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Watch now: Citywide art event emphasizes climate change amid an arctic blast

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An illuminated metal sculpture designed to represent an oil platform rests on Lake Mendota in front of a silent, snow-covered Memorial Union Terrace.

Frozen pants, shirts and socks were hung on a clothesline at Garver Feed Mill and, in Law Park, a Yeti, who is a bit depressed over the state of the environment, looks over Lake Monona.

There are short films, a laboratory of trash, forums on activism and a series of online events.

In short, Winter is Alive! A Cooler World Carnival, a citywide arts and cultural event focused on climate change, may be one of the most-Madison events ever held. Only unlike the Willy Street Fair, La Fete de Marquette, Naked Bike Ride and Art Fair on the Square, long underwear and a good pair of boots will be a requisite to take in the outdoor exhibits and presentations over the next three weeks.

Winter is Alive!

Tamsie Ringler, right, a metal artist and organizer of Winter is Alive! A Cooler World Carnival, gets help installing her metal sculpture that is intended to light up and portray a floating oil platform. The sculpture, on Lake Mendota near the Memorial Union Terrace, is one of more than 30 public art pieces that are part of the three-week event that concludes March 7.

Just like the city’s quintessential summer events, the weather is cooperating at full blast.

“I like to do politically engaged art but that’s also very accessible to anybody from any background,” said Tamsie Ringler, 57, a sculptor, foundry artist and director of the event, who as a student at UW-Madison helped organize a nuclear war fashion show on State Street Mall.

“And that was the same kind of idea,” she said. “Using a platform that is familiar and to use it as a message. And I thought it would be really interesting to actually combine the idea of a winter carnival with the message of global warming.”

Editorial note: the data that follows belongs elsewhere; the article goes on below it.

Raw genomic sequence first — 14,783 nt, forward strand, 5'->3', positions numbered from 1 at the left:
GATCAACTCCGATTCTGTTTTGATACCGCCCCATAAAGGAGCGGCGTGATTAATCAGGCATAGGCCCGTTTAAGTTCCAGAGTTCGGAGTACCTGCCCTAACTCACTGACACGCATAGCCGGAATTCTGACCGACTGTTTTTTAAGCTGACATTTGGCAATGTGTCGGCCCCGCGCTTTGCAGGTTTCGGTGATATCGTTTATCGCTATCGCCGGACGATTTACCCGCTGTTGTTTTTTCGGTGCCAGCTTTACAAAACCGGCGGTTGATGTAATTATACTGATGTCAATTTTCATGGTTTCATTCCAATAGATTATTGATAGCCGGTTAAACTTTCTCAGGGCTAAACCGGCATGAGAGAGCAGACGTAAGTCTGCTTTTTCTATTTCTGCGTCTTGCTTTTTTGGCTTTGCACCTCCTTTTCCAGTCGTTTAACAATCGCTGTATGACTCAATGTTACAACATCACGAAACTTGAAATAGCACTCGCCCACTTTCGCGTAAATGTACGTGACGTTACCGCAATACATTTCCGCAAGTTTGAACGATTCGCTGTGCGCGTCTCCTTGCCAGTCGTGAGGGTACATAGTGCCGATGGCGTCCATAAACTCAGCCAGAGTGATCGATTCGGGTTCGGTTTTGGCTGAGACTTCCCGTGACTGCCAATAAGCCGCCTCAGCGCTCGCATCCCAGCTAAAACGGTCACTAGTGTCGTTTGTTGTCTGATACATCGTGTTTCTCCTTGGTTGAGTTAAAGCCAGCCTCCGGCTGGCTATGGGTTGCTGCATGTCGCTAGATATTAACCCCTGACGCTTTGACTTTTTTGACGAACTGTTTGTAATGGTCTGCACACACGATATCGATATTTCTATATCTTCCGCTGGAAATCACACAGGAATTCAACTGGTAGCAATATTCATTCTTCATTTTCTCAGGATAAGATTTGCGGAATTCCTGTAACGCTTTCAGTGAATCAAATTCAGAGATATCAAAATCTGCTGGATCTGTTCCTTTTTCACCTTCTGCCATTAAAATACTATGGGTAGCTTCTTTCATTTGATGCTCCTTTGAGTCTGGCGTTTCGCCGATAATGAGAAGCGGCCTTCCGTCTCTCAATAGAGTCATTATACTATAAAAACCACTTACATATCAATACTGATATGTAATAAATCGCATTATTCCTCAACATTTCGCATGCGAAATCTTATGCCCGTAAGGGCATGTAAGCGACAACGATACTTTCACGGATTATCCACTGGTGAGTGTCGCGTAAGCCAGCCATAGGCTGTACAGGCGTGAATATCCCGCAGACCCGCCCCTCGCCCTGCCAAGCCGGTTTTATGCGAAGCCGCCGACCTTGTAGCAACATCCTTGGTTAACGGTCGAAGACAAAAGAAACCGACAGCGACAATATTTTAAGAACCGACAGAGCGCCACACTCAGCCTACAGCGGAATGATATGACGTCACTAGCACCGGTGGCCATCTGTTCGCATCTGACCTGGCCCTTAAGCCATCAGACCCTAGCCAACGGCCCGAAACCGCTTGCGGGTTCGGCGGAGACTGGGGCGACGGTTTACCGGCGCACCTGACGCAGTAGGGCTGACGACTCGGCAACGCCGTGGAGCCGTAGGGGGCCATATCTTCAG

Winter is Alive!

Gail Simpson and Aris Georgiades with Actual Size Artworks have installed "Yeti" at Law Park, just north of Monona Terrace. The fictional beast is made of salvaged building materials and other reused objects.

The carnival kicked off Friday and will run through March 7. Art installations are scattered throughout the city in public spaces, including in front of Memorial and East high schools, the UW Arboretum, Elver Park and on State Street and Lake Wingra just off Vilas Beach. Live-streamed performative and narrative events are scheduled throughout the three-week event and will include a program on Tuesday hosted by Angela Trudell Vasquez, Madison’s poet laureate.

There’s also music and six films from the Wisconsin Film Festival that will be projected onto the exterior walls of Garver Feed Mill.

The idea for the carnival came after Ringler approached the city’s arts commission in October for a grant to install a single piece of public art. It was approved, but Ringler and Karin Wolf, the city’s Arts Program administrator, began talking and thought they could get 10 more artists to take part to create a larger event.

Winter is Alive!

Bethany Jurewicz, director of public programming and business operations with Garver Events at Garver Feed Mill, gives a tour of Matthew Vivirito's work "Withdrawn," made from local ash trees. The piece, part of Winter is Alive! A Cooler World Carnival, includes a two-person table in the middle that can be reserved for a socially distanced, intimate dining experience that includes a four-course meal.

Turns out, more than 50 applied. About 30 artists were ultimately accepted, but other aspects, like the films and virtual events, were added to the event presented by the city’s Arts Commission, Garver Events and Sustain Dane. Additional financial support is coming from the Clean Lakes Alliance, Dane Arts, Madison Parks Foundation, Madison Room Tax Commission, Andy and Carol Phelps and Wisconsin Salt Wise.

“This has really been a different experience and it’s become bigger than anticipated. Normally, something like this should take a year to organize but we just started four months ago,” said Bethany Jurewicz, director of public programming at Garver.

Jurewicz, also one of the organizers of the carnival, is hoping this is not a one-off event and is already starting to think of ideas for future carnivals. Incorporating sports, fireworks and food could also be a possibility. Garver is a prime location for many of the programs and installations and has two interactive, walk-through pieces, one that uses wood from reclaimed ash trees. Outside, there’s a piece on salt and its impact on the environment, and a soil sculpture that will remain up for months to come. It holds dormant wheat in its top layer and if the wheat grows, it will be harvested at a public performance this summer. The culmination could be baking a loaf of bread using the wheat from the sculpture.